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Published On: Wed, Mar 18th, 2020

Iran: ‘Millions could die’ if public travel continues and ignores health guidance

Iran issued its most dire warning yet Tuesday about the outbreak of the new coronavirus ravaging the country, suggesting “millions” could die in the Islamic Republic if the public keeps traveling and ignoring health guidance.

A study from Tehran’s Sharif University of Technology was cited by the doctor who offered several of the Wuhan Coronavirus scenarios, calling this one of the deadliest outbreaks outside of China, where the pandemic originated.

The number of infected in Iran rose to over 16,000 with nearly 1,000 dead.

Iran’s supreme leader issued a religious ruling prohibiting “unnecessary” travel in the country.

Roughly nine out of 10 of the over 18,000 cases of the new virus confirmed across the Middle East come from Iran, where authorities denied for days the risk the outbreak posed.

Image by Chickenonline from Pixabay

Officials have now implemented new checks for people trying to leave major cities ahead of Nowruz, the Persian New Year, on Friday, but have hesitated to quarantine the areas.

That’s even as the death toll in Iran saw another 13% increase Tuesday.

Health Ministry spokesman Kianoush Jahanpour said the virus had killed 135 more people to raise the total to 988 amid over 16,000 cases.

Jordan meanwhile prepared for a shutdown of its own over the virus, banning gatherings drawing more than 10 people, as neighboring Israel issued its own strict new guidelines for life under the Chinese Coronavirus outbreak.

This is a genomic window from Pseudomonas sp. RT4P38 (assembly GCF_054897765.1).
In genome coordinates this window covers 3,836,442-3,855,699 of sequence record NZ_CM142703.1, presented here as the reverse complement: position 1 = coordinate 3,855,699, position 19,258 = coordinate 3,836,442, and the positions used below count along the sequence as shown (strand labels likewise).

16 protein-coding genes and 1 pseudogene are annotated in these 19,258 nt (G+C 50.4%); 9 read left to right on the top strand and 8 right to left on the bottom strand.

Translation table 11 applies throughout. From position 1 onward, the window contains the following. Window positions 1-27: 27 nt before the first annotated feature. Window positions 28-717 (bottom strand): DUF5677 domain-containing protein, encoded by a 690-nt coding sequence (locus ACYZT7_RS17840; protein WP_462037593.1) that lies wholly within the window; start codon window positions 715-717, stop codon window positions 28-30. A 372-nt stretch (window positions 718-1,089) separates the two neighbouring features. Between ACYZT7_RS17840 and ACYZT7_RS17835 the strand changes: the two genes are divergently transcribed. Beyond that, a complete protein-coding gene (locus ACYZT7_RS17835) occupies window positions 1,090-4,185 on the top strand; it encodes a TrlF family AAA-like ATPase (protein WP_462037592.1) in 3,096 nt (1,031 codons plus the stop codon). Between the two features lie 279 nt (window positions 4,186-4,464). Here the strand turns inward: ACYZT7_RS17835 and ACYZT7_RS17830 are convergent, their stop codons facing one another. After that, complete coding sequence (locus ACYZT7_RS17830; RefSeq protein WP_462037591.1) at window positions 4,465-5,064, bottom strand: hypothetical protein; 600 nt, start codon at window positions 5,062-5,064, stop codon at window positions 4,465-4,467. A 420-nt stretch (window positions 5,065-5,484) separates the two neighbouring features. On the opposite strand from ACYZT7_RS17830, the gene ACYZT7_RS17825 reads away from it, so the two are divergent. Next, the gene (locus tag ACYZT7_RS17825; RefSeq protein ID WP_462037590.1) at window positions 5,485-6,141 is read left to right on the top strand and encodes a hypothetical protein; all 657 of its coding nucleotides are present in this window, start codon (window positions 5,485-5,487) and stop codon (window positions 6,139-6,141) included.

Dr Afruz Eslami said if people begin to cooperate now, Iran will see 120,000 infections and 12,000 deaths before the outbreak is over. If they offer medium cooperation, there will be 300,000 cases and 110,000 deaths, she added.

But if people fail to follow any guidance, it could collapse Iran’s already-strained medical system, Eslami said. If the “medical facilities are not sufficient, there will be four million cases, and 3.5 million people will die,” she said.

Eslami did not elaborate what metrics the study used, but reporting it on Iran’s tightly controlled state TV represented a major change for a country whose officials had for days denied the severity of the crisis.

 

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About the Author

- Writer and Co-Founder of The Global Dispatch, Brandon has been covering news, offering commentary for years, beginning professionally in 2003 on Crazed Fanboy before expanding into other blogs and sites. Appearing on several radio shows, Brandon has hosted Dispatch Radio, written his first novel (The Rise of the Templar) and completed the three years Global University program in Ministerial Studies to be a pastor. To Contact Brandon email [email protected] ATTN: BRANDON

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